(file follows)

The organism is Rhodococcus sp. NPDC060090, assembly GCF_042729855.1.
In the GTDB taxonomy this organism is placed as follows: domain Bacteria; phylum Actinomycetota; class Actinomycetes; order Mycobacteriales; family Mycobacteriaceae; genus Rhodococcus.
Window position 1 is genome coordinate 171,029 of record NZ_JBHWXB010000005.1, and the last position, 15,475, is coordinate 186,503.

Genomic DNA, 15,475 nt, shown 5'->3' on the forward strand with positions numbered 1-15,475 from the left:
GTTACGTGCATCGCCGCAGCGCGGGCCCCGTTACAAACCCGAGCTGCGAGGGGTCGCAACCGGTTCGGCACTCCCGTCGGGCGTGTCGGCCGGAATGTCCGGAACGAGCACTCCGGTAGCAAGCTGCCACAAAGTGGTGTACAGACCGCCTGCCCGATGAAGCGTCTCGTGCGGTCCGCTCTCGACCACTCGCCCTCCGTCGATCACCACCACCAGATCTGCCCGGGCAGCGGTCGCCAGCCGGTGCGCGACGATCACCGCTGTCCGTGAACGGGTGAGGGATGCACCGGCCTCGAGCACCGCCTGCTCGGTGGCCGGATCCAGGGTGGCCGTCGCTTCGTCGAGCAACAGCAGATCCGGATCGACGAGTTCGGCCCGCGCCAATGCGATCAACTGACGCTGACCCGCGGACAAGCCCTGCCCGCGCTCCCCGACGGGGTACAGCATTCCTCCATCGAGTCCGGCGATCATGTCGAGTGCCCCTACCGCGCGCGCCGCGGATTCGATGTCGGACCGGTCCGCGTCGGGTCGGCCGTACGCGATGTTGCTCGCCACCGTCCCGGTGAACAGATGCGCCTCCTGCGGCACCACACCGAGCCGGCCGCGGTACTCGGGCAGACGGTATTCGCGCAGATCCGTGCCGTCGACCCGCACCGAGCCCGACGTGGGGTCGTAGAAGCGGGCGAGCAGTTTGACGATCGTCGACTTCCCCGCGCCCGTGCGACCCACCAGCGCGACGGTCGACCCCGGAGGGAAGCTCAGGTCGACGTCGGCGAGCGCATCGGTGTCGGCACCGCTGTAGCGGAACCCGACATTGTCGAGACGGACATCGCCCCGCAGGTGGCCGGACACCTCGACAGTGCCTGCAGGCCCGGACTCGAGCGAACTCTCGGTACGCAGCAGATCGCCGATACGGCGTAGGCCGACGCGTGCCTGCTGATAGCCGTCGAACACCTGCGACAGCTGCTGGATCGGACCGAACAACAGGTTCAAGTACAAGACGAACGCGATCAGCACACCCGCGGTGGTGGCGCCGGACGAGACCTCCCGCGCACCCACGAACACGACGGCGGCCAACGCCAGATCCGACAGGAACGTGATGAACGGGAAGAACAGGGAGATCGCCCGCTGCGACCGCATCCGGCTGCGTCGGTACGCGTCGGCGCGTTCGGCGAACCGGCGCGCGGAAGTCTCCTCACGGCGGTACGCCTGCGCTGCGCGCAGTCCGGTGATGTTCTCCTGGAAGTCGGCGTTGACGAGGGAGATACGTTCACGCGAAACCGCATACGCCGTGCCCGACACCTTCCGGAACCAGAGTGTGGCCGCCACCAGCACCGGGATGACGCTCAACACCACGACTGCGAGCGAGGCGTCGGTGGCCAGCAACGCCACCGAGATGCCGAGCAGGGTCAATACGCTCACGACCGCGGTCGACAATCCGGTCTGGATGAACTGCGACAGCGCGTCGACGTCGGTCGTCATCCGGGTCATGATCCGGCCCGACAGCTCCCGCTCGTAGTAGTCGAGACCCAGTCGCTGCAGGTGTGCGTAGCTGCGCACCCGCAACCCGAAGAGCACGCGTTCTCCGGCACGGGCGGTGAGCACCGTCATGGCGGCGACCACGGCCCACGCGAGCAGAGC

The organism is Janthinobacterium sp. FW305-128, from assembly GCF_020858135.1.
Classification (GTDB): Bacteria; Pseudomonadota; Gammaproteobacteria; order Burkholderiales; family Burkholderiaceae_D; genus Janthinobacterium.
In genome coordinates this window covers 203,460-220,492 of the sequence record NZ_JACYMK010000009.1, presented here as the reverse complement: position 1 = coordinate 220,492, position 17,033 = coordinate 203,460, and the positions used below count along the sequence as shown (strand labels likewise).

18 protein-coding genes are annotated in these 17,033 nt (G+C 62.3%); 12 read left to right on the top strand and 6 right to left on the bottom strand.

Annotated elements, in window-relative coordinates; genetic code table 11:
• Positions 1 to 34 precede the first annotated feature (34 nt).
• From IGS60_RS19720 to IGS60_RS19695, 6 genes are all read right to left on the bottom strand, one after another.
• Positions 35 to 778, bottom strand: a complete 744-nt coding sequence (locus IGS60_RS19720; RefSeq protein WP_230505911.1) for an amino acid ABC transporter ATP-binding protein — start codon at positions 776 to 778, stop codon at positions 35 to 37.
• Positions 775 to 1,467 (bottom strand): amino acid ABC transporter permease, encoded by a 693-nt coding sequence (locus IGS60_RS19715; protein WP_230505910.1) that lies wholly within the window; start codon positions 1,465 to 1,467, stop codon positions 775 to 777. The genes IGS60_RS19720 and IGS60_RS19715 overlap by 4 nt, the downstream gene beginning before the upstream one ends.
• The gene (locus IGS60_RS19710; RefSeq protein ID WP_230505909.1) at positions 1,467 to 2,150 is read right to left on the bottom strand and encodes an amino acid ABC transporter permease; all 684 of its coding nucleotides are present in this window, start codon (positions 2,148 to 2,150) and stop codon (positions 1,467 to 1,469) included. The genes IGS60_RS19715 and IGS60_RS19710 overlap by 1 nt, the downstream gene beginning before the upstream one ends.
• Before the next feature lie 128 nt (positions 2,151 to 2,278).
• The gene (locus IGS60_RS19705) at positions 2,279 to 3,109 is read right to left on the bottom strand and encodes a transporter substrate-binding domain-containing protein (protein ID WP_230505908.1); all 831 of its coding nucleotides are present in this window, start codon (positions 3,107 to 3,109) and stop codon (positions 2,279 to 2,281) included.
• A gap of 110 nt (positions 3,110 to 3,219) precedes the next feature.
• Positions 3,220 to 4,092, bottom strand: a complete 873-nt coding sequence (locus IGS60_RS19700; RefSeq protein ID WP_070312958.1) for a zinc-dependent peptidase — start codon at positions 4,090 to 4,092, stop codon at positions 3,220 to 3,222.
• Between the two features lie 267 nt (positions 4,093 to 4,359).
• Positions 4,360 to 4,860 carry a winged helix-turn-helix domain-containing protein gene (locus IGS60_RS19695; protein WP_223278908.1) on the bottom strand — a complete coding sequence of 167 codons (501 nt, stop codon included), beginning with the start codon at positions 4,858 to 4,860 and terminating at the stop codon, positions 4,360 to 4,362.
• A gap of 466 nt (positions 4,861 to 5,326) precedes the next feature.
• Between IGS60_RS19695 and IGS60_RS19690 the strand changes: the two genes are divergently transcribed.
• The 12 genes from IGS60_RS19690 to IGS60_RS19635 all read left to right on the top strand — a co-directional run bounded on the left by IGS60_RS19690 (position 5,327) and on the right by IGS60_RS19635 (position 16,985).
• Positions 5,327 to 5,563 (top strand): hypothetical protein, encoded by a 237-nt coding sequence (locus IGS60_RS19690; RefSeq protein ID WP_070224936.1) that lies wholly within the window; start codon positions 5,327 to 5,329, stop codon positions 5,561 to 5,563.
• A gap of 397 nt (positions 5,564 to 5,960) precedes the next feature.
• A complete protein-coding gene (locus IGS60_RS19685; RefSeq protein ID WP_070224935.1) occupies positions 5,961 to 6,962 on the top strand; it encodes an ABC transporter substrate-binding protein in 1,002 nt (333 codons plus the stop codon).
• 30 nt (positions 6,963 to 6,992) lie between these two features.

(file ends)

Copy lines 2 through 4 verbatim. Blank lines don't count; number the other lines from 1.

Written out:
In the GTDB taxonomy this organism is placed as follows: domain Bacteria; phylum Actinomycetota; class Actinomycetes; order Mycobacteriales; family Mycobacteriaceae; genus Rhodococcus.
Window position 1 is genome coordinate 171,029 of record NZ_JBHWXB010000005.1, and the last position, 15,475, is coordinate 186,503.

Genomic DNA, 15,475 nt, shown 5'->3' on the forward strand with positions numbered 1-15,475 from the left: